Commentary: Black Pride?

  • Published
  • By Staff Sgt. Jao’Torey K. Johnson
  • 35th Fighter Wing Public Affairs

Thinking back to my childhood, there was never a time I can recall being proud of my dark skin. It felt more like an undeserved rap sheet than an indication of racial distinction. Is that a strange thing to say? It’s my truth. I wasn’t taught, nor did I grow up seeing, anything that inspired pride in being Black.

I think people overlook the importance of having leaders, role models, and heroes that resemble you. I often wonder about the pride a young white child may have felt in grade school as historical figures such as Christopher Columbus were revered as great explorers. I wonder how empowering it was for a child of Spanish descent to sit through lessons on the life and adventures of Francisco Pizarro. I imagine those individuals sat with their heads held as high as I held mine when eventually school teachings took us to Dr. Martin Luther King Jr. and his activism. Maybe even as high as I held my head with my chest out as I marched around Misawa’s Black History Month Museum in the Misawa Air Base O’Club Ballroom, Feb. 5, 2021.

My 5th grade teacher was the first person that taught me about the history of Africans in America. Imagine being one of two Black children in a class of nearly 30 as an elderly white woman stands at the front of the room and discusses how powerful white men humiliated, enslaved, and tortured the helpless victims from which you are descended. A near unfathomable level of humiliation rises as eyes creep toward you and dart away avoiding the return of your gaze.

The memory of that situation filled me with emotions as I explored the many displays of Misawa’s first Black History Month Museum.

The different squadrons at Misawa were encouraged to research and present information on an African American who contributed to their respective career fields. Some of the display creators stood with their projects and imparted knowledge to attendees that journeyed through the museum.

Children from the base schools also contributed with poster boards and projects covered in art and facts about historical Black figures ranging from Tupac Shakur to Thurgood Marshall.

I felt so much of the shame from my childhood dissipate as I read each display detailing the glory of Jesse Owens, the genius of Garrett Morgan, and the scientific contributions of Henrietta Lacks amongst other influential figures who shaped history and today’s society.

Years following that embarrassing day in my 5th grade class have elevated my perspective on the education of history. While I eventually received the heroes that resembled me, I came to notice that they came in a particular form. Dr. King was touted for his peaceful ideology. Rosa Parks was praised for her non-violent boycotts. Though, it was irreverent to idolize a figure like Malcolm X who sought the same social equality. I began to doubt the candor of mainstream Black history education, and eventually, I grew to realize self-education on African American contributions throughout history was instrumental in reshaping my own self-image.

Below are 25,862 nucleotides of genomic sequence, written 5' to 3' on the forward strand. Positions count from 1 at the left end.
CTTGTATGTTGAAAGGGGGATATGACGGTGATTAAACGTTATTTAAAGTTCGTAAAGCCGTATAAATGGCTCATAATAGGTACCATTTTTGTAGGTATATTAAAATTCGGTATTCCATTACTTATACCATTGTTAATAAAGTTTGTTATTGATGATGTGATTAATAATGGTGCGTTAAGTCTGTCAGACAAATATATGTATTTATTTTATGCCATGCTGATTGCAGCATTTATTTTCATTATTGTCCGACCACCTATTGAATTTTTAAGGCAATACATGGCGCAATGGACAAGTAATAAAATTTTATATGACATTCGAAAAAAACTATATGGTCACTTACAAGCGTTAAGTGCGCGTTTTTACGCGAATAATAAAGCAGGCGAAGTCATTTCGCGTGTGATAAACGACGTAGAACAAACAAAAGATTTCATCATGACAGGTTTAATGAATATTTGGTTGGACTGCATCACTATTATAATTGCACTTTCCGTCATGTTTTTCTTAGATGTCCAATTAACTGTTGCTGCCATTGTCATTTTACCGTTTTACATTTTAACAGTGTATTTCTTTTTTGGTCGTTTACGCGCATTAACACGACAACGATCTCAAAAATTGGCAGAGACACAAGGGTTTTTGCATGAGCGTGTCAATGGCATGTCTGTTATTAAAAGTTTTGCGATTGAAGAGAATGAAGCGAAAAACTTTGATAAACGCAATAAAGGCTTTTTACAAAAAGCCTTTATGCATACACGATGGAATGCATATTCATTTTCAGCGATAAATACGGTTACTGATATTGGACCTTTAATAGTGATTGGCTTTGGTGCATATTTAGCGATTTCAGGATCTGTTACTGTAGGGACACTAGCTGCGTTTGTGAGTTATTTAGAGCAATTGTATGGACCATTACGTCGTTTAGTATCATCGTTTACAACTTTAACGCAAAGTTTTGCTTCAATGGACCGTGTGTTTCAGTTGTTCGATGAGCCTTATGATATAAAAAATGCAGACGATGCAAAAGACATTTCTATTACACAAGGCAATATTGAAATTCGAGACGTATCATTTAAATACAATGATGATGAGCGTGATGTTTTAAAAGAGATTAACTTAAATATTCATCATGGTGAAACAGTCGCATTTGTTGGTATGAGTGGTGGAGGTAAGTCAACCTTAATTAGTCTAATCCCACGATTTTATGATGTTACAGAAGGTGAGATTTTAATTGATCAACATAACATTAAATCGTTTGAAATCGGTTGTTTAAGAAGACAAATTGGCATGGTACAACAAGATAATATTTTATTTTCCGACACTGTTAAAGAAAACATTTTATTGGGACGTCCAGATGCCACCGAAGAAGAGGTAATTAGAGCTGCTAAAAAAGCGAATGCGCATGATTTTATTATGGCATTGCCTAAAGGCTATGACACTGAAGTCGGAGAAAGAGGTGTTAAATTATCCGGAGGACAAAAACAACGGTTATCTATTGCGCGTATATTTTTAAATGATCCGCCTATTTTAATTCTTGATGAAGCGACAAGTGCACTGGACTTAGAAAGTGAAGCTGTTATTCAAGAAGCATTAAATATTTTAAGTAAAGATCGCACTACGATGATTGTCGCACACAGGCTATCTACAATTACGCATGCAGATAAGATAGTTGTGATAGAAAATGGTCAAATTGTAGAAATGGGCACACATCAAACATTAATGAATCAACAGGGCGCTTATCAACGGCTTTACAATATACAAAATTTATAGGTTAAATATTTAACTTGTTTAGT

I’m not sure I can overstate the importance and impact of events like Misawa’s Black History Month Museum. At this time, I’m the vice president of the African American Heritage Association, so I participated in all phases of the event from planning to final teardown. While I hoped for a successful event, I didn’t believe it would be as wonderful as it turned out. During a time of pandemic and social distancing, the participation and engagement from the community far exceeded my expectations.

Walking around the venue I had the opportunity to glimpse at some of the numerous impacts African Americans have had on various occupations. Even more special was witnessing the chosen subjects and facts on the children’s projects. It was reassuring to see that today’s youth seem less limited in their knowledge of the influences from the Black community than I was just over a decade ago. Admittedly, I learned more than I anticipated from the children’s work.

I didn’t foresee the changes that occurred within myself at Misawa’s first Black History Month Museum, but I’m glad it happened. In that room, I watched people from different races and cultures show interest, and at times excitement, in learning about historical figures that resembled me. In that room, I listened to the giddy chatter of children as they marveled at some of the displays honoring Black history. In that room, I was instilled with a much greater pride to be Black.